International Women's Day Profile - IPIC Director - Béatrice Ngatcha
Marked annually on March 8th International Women's Day (IWD) is a global day celebrating the social, economic, cultural and political achievements of women. The day also marks a call to action for accelerating gender parity. Participation is witnessed worldwide as groups come together to celebrate women's achievements and rally for women's equality. This year's campaign theme is ‘Break the Bias,’ whether deliberate or unconscious, bias makes it difficult for women to move ahead. Knowing that bias exists isn’t enough, action is needed to level the playing field. In celebration of this day IPIC will highlight prominent women members who are just some of the many incredible women within the IP profession.
Béatrice Ngatcha, Partner, Lavery Lawyers, IPIC Director
Béatrice T. Ngatcha is a lawyer and patent agent in Lavery’s intellectual property group. She is a patent agent registered to practice in Canada and the United States. She is also a lawyer called to the Ontario Bar and a member of the Quebec Bar (c.j.c). Béatrice holds a doctoral degree in chemistry from Université Laval and has been a post-doctoral fellow at the National Research Council in Ottawa.
In addition to a busy patent prosecution practice serving Canadian and foreign clients, Beatrice’s expertise in sought in the areas of intellectual property litigation, trade secrets, due diligence, strategy, portfolio value building, licensing and arbitration.
Beatrice is a regular speaker on intellectual properties topics at academic and professional conferences.
Why is equality, diversity, and inclusion important to the IP profession?
For me, equality, diversity, and inclusion (EDI) within a group of smart and intelligent people such as intellectual property (IP) professionals, in a multicultural society, should not be questioned, to any extend. Sadly, we still feel the need to pause and assess its importance. I would say, EDI is simply common sense, and the right thing to do. If any one is unable to see its importance at least on the human side, I would point to the numerous studies that prove its economic importance.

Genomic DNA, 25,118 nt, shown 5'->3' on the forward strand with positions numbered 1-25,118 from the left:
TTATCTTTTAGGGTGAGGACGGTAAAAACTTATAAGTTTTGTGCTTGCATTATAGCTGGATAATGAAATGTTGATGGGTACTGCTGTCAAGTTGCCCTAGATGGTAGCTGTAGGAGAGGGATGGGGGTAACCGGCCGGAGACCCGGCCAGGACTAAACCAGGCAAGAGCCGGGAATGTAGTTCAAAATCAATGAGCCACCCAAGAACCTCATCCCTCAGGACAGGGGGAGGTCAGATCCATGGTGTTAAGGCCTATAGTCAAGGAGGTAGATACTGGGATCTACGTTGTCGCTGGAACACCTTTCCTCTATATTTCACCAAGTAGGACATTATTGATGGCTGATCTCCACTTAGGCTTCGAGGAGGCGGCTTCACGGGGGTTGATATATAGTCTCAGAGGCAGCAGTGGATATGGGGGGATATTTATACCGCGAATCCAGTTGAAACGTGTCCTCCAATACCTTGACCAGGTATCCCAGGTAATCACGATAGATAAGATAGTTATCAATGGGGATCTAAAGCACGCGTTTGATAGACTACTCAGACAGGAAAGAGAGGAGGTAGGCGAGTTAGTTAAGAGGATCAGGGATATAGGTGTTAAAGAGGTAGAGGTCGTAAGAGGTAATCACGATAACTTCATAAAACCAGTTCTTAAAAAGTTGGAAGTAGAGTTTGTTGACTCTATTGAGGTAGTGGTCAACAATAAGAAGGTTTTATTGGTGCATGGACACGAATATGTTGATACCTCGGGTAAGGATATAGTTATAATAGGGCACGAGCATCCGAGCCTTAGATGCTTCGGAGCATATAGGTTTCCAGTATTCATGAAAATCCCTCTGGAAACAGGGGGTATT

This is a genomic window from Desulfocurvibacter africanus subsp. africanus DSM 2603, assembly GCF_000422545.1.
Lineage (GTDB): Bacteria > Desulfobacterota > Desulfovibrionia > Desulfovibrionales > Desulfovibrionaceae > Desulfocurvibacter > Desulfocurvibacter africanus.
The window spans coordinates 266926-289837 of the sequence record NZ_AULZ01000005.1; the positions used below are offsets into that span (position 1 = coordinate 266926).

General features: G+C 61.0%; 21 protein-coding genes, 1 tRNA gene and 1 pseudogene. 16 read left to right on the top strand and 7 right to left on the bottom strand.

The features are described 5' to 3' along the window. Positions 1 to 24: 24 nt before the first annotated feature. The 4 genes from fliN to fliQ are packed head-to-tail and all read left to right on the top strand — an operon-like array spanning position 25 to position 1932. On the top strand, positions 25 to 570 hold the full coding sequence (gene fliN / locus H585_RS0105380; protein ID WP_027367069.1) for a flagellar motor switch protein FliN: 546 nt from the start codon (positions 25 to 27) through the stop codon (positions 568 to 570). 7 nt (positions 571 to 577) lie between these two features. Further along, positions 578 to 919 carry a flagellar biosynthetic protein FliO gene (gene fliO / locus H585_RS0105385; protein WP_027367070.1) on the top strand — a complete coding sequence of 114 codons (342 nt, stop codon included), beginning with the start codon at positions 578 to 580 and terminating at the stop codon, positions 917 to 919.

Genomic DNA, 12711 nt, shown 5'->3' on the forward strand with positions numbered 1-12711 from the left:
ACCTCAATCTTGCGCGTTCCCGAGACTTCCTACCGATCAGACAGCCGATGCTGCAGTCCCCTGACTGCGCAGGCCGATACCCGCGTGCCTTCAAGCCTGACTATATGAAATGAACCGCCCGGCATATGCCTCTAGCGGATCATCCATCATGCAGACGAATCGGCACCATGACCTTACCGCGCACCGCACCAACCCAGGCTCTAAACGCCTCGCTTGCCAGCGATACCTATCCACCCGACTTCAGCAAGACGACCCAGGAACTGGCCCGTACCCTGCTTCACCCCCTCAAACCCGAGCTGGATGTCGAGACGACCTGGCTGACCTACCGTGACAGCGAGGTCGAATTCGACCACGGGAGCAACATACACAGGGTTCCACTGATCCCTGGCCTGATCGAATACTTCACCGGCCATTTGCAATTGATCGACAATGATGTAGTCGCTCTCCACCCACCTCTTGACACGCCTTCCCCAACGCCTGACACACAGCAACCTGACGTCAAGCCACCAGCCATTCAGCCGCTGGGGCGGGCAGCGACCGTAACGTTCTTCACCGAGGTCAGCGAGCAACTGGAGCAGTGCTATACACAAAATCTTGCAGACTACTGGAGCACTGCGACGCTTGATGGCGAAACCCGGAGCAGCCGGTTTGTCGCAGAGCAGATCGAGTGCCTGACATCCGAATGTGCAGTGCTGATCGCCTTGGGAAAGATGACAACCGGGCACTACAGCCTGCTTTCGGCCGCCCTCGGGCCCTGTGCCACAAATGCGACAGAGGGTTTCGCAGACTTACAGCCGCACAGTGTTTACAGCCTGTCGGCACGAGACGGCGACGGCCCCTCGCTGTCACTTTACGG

Which of your accomplishments are you most proud of?
The accomplishment I am the most proud of is certainly being a mother to two amazing human beings, my daughter and my son—It is very rewarding to watch them go through life following their own paths. Also, I feel a sense of pride each time a young person reaches out to me for some guidance, giving me the opportunity to share lessons learned from my life and professional experiences.
This year’s theme for International Women’s Day is “Break the Bias” (Whether deliberate or unconscious, bias makes it difficult for women to move ahead. Knowing that bias exists isn’t enough, action is needed to level the playing field), what actions do you believe need to be taken in the IP profession to Break the Bias?
The IP profession needs to create more space for women and particularly BIPOC (black, indigenous, and people of color) women to grow and shine. For example, efforts must be made to have more women enter the profession and feel welcomed to participate and get involved. Such efforts include actions in the education system at the elementary and secondary levels to get more girls interested in STEM (science, technology, engineering, and mathematics) disciplines. I must say that I put some emphasis on BIPOC women because quite often, organizations would undertake actions to break the bias, and consider the job done once a certain level of representativity of white women is reached, deliberately or unconsciously disregarding BIPOC women.
What do you believe are the best ways individuals can challenge biases and inequalities to achieve change?
I believe that challenging biases and inequalities should be everyone’s responsibility—people at the receiving end of biases and inequality should not be left on their own to defend themselves. If you witness a friend, a family member, a colleague engaging in such behaviour, you should feel it an obligation to call them out, to step up and denounce it.
What advice do you have for aspiring women IP professionals?
First, I would tell them that they picked an amazing profession! It is important to take the time at the beginning of one’s career to get trained well. Also, it is important to pick a mentor within and/or outside your organization and try following their advises as much as possible, i.e., let yourself get mentored. The IP profession is vibrant and dynamic—make the effort to participate to activities, network, and get involved to the extend possible.
What will be the biggest challenge for the next generation of women leaders in the IP profession?
Women leaders in the IP profession should continue working hard on improving representativity within the profession. BIPOC women should increase their level of participation and involvement, not only within the profession but also in the education system—volunteer to speak at schools. This will give BIPOC youth the opportunity to see real life role models. Efforts in mentoring must certainly have to be taken quite seriously.